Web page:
Finally, why should we celebrate? I see three reasons that are illustrated in these stories. First and foremost, and more important than any other reasons, celebrations are opportunities to give credit and praise to God. Both of these celebrations clearly focused on giving praise to God, and later in the book, Ezra individually modeled the same thing, when he gave praise to God for a significant milestone (Ezra 7:27-28). Every Christian leader ought to recognize God’s sovereign activity in all circumstances, and therefore ought to make praise and acknowledgment to God an integral part of each celebration. Second, celebrations should be opportunities to remember, serving as a reminder of the accomplishments that have been achieved, the obstacles that have been overcome, and the progress that has been made. Third, celebrations provide a forum and a platform to express gratitude and to give appreciation and recognition, both individually and collectively. People need to be valued, and expressing gratitude (and doing it publicly) provides a way to do so.

The bottom line is, there is great benefit in celebrating. It’s good for the organization, it’s good for the people in the organization, and it keeps God at the forefront of all that is happening. Celebrations build positive culture, and build value into people, and those are things that should characterize effective Christian leaders. So, look for opportunities to celebrate, and make them a part of the life of your organization. Celebrate.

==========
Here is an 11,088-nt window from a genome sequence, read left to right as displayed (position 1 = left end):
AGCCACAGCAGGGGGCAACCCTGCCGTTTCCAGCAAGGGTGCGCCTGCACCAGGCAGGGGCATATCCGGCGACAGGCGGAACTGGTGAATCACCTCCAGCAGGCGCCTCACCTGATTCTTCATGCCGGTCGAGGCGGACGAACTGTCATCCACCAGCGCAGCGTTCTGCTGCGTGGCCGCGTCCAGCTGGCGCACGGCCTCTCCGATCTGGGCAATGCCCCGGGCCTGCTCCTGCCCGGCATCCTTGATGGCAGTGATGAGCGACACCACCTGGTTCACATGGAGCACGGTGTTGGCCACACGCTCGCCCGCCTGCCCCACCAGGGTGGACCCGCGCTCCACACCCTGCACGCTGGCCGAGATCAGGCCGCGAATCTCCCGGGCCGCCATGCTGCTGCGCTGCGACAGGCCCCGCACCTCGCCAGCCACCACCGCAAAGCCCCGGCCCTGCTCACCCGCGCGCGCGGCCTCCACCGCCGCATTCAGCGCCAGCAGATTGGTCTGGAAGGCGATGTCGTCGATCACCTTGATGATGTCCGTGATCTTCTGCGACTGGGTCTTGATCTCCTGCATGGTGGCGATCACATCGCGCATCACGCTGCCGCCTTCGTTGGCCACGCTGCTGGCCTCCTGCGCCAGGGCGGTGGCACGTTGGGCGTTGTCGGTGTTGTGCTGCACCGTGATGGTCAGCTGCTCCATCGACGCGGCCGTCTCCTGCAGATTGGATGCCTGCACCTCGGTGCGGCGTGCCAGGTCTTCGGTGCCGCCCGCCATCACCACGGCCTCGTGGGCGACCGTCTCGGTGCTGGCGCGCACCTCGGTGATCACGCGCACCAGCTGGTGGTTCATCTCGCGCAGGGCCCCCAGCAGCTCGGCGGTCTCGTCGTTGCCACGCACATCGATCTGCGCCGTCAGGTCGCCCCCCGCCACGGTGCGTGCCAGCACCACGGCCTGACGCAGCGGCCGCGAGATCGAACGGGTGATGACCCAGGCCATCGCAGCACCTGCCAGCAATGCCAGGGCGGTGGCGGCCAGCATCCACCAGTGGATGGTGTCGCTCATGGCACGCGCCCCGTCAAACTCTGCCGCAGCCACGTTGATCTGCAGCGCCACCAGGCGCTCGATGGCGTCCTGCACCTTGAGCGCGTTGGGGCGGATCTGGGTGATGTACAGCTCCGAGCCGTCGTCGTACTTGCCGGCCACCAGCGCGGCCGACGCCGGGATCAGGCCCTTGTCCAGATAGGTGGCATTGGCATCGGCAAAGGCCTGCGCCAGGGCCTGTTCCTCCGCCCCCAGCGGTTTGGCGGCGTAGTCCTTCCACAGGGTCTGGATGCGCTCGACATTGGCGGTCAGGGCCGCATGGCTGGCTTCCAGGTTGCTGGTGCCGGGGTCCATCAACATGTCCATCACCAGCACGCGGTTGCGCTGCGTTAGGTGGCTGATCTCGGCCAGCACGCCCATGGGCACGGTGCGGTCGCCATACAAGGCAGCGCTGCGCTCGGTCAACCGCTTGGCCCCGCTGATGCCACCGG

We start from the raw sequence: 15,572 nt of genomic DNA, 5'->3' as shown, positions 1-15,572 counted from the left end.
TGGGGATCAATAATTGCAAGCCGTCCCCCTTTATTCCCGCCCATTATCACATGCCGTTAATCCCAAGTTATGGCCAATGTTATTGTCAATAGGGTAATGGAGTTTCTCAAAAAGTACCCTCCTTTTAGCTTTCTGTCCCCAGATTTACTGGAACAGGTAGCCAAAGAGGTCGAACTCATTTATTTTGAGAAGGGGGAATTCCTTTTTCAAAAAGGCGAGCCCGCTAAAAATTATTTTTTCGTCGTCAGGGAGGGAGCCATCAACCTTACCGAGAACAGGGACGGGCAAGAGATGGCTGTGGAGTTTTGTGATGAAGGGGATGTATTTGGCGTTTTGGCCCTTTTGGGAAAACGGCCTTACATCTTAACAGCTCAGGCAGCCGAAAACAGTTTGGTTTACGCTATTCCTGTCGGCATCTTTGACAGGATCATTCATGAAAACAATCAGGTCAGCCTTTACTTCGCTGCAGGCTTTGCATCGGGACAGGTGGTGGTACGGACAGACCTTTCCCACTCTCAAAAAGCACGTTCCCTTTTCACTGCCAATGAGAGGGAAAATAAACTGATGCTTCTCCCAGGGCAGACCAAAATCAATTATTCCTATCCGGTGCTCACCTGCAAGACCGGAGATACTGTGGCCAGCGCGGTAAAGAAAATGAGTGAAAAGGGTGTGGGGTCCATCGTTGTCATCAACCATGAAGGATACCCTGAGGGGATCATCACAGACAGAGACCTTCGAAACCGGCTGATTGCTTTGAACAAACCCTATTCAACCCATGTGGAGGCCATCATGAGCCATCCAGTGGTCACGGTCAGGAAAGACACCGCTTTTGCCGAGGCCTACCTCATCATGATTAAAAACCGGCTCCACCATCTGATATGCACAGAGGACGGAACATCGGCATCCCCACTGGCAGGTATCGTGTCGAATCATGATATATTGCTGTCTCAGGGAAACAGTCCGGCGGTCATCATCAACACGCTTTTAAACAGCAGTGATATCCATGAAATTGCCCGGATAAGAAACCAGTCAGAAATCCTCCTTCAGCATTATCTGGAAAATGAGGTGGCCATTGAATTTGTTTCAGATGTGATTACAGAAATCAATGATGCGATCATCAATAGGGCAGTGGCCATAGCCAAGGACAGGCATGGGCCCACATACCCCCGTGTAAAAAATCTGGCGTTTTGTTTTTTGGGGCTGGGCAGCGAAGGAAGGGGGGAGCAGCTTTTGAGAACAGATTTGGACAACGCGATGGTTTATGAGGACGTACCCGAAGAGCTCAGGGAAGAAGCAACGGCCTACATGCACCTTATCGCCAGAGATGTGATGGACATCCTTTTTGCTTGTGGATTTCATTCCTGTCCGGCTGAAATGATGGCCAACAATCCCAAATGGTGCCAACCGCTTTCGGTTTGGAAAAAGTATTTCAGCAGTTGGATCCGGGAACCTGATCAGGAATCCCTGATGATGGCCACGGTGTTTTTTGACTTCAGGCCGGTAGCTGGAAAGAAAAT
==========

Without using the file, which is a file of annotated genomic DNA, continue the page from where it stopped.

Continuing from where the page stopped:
This is the tenth installment in an ongoing series on leadership lessons that can be learned from the book of Ezra.

Who’s In Charge Here? (Lessons on Leadership from Ezra, part 9)

Facing Obstacles and Opposition

In the summer right after I graduated from high school, I had the privilege of working for one of my uncles, who was a general contractor and owned a construction company.   During this particular summer, he was building an apartment complex, and I was there to do whatever manual labor he assigned me to do. My first day on the job, he informed me with a smile that I would be the “gopher” – “you know,” he said, “go for this, go for that, go for whatever I need you to get.” In reality, I spent that summer before college carrying lumber, operating a jackhammer, driving a forklift, sweeping floors, sanding walls, and running errands.